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Recycling: Containing Costs
OTHER PARTS OF THIS ARTICLEPt. 1: Successful Recycling: A Three-Step ApproachPt. 2: Common Recycling StreamsPt. 3: This PagePt. 4: Recycling: Dispelling Common Myths
Collecting recyclable materials can cause major problems for the program if managers fail to think about people's needs. The biggest hurdle to successful recycling is a lack of understanding about recycling materials and methods. This is true for both the generators of the materials and the maintenance staff who collect the materials.
Managers need to design programs for ease of use. This means using graphics and words to identify recycling requirements and containers, as well as using ergonomic container design to overcome resistance from maintenance workers.
Also, it is important to have a complete set of containers at each location. A recycling container must accompany every garbage container, and vice versa. People will not walk two more steps to find the right container. Failing to take container design and placement into account will result in cross-contamination, frustration, and increased costs.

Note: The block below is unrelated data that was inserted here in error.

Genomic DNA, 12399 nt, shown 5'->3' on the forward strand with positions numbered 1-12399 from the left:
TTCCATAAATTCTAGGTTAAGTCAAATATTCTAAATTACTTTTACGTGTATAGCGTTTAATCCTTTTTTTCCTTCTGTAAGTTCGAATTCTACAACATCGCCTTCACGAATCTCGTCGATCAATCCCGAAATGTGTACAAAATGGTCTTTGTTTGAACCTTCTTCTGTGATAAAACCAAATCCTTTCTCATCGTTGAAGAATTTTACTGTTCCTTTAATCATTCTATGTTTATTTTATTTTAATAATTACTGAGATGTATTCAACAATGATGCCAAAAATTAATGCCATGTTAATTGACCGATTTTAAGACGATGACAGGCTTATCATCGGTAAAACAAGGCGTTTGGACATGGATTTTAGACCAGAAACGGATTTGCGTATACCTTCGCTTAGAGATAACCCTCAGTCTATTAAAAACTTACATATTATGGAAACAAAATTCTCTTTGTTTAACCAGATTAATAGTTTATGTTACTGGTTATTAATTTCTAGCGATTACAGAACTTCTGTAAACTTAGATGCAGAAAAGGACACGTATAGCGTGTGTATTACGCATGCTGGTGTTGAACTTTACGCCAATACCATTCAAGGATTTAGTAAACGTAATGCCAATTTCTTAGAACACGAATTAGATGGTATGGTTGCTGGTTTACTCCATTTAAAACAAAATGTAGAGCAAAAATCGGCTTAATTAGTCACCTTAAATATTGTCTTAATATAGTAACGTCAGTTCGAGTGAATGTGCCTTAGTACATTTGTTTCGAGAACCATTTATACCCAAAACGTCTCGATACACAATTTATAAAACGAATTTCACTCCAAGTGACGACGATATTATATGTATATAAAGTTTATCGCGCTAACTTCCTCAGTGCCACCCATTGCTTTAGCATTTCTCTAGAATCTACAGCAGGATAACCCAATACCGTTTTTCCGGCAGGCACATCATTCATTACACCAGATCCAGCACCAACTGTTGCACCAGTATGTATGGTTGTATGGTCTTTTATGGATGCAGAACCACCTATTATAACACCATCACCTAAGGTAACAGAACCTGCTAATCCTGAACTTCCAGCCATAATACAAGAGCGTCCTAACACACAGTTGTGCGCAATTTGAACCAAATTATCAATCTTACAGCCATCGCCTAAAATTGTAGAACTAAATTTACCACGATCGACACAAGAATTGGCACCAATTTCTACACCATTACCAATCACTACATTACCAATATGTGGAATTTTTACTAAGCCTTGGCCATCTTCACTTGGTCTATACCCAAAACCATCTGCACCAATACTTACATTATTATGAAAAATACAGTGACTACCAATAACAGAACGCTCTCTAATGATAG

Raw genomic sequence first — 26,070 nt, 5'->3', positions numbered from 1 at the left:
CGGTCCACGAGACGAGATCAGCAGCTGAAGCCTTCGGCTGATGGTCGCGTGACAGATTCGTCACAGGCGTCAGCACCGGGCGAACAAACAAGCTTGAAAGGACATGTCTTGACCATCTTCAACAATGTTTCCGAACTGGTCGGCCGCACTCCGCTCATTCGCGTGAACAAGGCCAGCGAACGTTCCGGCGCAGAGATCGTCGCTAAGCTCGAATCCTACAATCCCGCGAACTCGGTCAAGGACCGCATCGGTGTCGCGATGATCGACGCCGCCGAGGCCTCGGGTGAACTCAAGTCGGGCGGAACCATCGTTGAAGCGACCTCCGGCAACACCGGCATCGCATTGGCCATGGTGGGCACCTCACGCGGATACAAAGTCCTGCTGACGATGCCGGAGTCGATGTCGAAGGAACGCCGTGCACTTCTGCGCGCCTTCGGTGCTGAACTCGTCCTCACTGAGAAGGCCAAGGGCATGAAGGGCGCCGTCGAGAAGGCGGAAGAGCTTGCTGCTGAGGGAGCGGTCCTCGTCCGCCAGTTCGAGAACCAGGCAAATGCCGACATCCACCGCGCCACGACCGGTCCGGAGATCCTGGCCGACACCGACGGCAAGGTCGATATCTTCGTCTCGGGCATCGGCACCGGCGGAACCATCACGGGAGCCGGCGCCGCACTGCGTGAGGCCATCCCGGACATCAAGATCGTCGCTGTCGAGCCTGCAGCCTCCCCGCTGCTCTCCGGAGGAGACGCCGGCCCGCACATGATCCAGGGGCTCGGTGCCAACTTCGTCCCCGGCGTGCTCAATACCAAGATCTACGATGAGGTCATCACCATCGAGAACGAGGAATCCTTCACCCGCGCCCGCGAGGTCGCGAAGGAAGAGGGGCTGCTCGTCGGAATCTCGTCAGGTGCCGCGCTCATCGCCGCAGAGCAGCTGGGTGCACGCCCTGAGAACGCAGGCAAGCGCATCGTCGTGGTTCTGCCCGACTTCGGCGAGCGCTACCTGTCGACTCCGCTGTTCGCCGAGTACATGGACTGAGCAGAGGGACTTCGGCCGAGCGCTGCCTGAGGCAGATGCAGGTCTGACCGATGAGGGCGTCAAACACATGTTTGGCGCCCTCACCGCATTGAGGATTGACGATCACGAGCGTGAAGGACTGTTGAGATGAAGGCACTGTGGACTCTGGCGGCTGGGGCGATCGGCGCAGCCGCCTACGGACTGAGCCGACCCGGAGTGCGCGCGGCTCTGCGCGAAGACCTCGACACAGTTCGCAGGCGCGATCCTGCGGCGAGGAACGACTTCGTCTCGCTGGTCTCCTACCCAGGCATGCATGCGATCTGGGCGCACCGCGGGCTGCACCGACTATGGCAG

The key to a cost-effective recycling program is designing it for material-handling efficiency and taking advantage of the corresponding volume reductions in waste generation.
For example, one university was able to reduce its waste collection from four days per week to no more than twice per month. This bottom-line benefit resulted from an increase in recycling and from the installation of waste compactors. They designed a user-friendly, worker-friendly system, trained all of the parties involved to change their behaviors, and incorporated solid-waste savings.
Wayne D. DeFeo, LEED AP, is principal with DeFeo Associates — a firm that specializes in sustainability, energy conservation, recycling, and solid-waste management.
Dual vs. Single Stream
Dual-stream recycling is the traditional method of recycling. Workers collect paper separately from cans, bottles and everything else. Generally, the material from dual-stream programs is of higher quality and value, but it costs more to move it to market.
Single-stream recycling involves collecting paper, cans, and bottles in one container. It costs more to separate the mix, and the mix is less valuable, but the cost to move it is lower. Managers must compare the cost of transportation against the cost of processing.
— Wayne D. DeFeo